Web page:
Germany win the World Cup 2014: Germany defeat Argentina to lift trophy in Brazil
Germany 1 - 0 Argentina (ET)
Germany have won the World Cup after defeating Argentina 1 - 0 in Brazil.
Germany were crowned world champions for the fourth time thanks to a stunning extra-time winner from super sub Mario Gotze.
Argentina were preparing for a penalty shoot-out in the Maracana, but in the 113th minute Gotze chested down Andre Schurrle's cross and volleyed home to cap a historic victory for Joachim Low's men.
Lionel Messi, Gonzalo Higuain and Rodrigo Palacio all spurned good chances to give Argentina the win in the spiritual home of their fierce rivals Brazil.
Neither Germany nor Argentina could break the deadlock in the Maracana as a tense World Cup final went into extra-time.
Lionel Messi, tipped to star in the Rio final, dragged a good chance wide in the second half.
His team-mate Gonzalo Higuain was guilty of an even worse miss before the break.
The Napoli striker was sent through on goal after a big mistake by Toni Kroos, but he also dragged his effort wide of Manuel Neuer's goal.
Benedikt Howedes rattled Argentina's woodwork at the end of the first half, and his compatriots were also guilty of sloppy play in the Argentina area late on.
With neither side able to find the net in, the game went to extra-time.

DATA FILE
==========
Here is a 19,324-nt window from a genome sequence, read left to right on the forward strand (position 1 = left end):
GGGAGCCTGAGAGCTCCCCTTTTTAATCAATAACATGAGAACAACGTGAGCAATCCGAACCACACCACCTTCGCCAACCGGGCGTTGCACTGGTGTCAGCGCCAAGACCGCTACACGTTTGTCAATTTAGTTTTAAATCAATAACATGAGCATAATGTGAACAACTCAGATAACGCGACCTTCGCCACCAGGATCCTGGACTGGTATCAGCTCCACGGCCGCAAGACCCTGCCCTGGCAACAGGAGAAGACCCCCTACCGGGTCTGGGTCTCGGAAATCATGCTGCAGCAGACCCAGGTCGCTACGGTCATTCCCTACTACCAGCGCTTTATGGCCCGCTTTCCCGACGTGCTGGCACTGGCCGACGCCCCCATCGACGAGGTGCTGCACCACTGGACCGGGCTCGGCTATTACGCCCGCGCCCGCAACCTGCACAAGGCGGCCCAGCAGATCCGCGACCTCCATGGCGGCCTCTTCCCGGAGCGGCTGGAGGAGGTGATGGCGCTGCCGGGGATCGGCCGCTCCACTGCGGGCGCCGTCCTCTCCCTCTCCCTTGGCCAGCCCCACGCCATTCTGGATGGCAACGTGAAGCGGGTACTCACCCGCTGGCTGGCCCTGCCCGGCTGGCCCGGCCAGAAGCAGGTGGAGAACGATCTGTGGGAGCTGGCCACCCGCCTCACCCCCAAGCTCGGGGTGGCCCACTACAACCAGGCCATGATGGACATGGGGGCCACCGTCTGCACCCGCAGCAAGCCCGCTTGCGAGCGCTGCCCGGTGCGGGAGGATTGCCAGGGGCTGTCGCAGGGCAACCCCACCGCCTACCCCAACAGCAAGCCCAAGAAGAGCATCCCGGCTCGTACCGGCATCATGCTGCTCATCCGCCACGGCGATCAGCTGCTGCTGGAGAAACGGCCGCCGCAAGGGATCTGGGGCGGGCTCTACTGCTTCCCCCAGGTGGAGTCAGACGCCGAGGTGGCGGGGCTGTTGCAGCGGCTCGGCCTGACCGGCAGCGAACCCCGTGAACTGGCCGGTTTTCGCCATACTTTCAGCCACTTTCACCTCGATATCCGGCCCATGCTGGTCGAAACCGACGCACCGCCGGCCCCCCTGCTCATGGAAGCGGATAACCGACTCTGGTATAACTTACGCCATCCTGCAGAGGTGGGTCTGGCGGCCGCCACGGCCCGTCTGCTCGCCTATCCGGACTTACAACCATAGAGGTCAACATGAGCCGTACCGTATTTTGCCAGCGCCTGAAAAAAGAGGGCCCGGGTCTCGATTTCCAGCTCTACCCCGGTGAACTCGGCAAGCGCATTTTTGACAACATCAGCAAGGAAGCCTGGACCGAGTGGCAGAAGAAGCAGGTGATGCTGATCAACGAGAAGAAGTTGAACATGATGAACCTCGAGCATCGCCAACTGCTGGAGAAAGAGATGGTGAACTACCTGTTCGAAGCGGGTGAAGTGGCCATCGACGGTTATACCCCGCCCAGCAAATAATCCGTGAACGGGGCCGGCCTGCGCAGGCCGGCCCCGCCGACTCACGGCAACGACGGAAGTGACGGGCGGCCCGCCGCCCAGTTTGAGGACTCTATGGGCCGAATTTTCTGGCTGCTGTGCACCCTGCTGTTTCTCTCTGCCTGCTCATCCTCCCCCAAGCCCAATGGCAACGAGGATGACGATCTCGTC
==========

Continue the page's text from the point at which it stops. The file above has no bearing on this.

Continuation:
After a star-studded concert involving Colombian pop star Shakira and Brazilian model Gisele Bundchen ended, the atmosphere soon began to grow inside the Maracana.
The giant Brazil flag that stretched across the pitch was taken away and thereafter the Maracana felt like Buenos Aires.
The Argentinians inside this famous stadium mocked the hosts for their humiliating semi-final defeat and the volume increased further after the first whistle was blown.
The ball flew from one end to the other in an entertaining opening quarter.
Higuain whistled a low shot wide early on. Messi then burst into the box, but his pull back towards Enzo Perez was cut out by Bastian Schweinsteiger.
Miroslav Klose just failed to reach a cross from Philipp Lahm.
It was an exciting opening 15 minutes played out amid a booming atmosphere.
The game came to a brief halt when Christoph Kramer, a late replacement for Sami Khedira, took a shoulder to the head from Ezequiel Garay.
Higuain then missed his glorious chance. Kroos headed the ball over his own back four towards Higuain, who watched the ball drop perfectly on to his right foot.
Despite being two yards ahead of the nearest defender, the Napoli striker dragged his shot wide. Boss Alejandro Sabella was stunned. Substitute Sergio Aguero was so embarrassed for his team-mate that he pulled his training top over his head.
Higuain thought he had made amends when he tucked away Lavezzi's cross, but he was offside
Kramer, still clearly feeling the effects of the clash with Garay, hobbled off and was replaced by Andre Schurrle, who tested Sergio Romero from 18 yards.
The first half came to a dramatic conclusion.
Messi squeezed the ball past Neuer, but Jerome Boateng cleared off the line.
And Benedikt Howedes hit a post with a header from Kroos' corner.
Sabella brought Aguero on for Lavezzi at the break.
Less than 90 seconds after the restart Messi found a way through the Germany defence, but he dragged his shot a foot wide.
Neuer had to revert to the sweeper role he performed against Algeria as he came right to the edge of his area to punch a long ball by Pablo Zabaleta, taking Higuain in the process.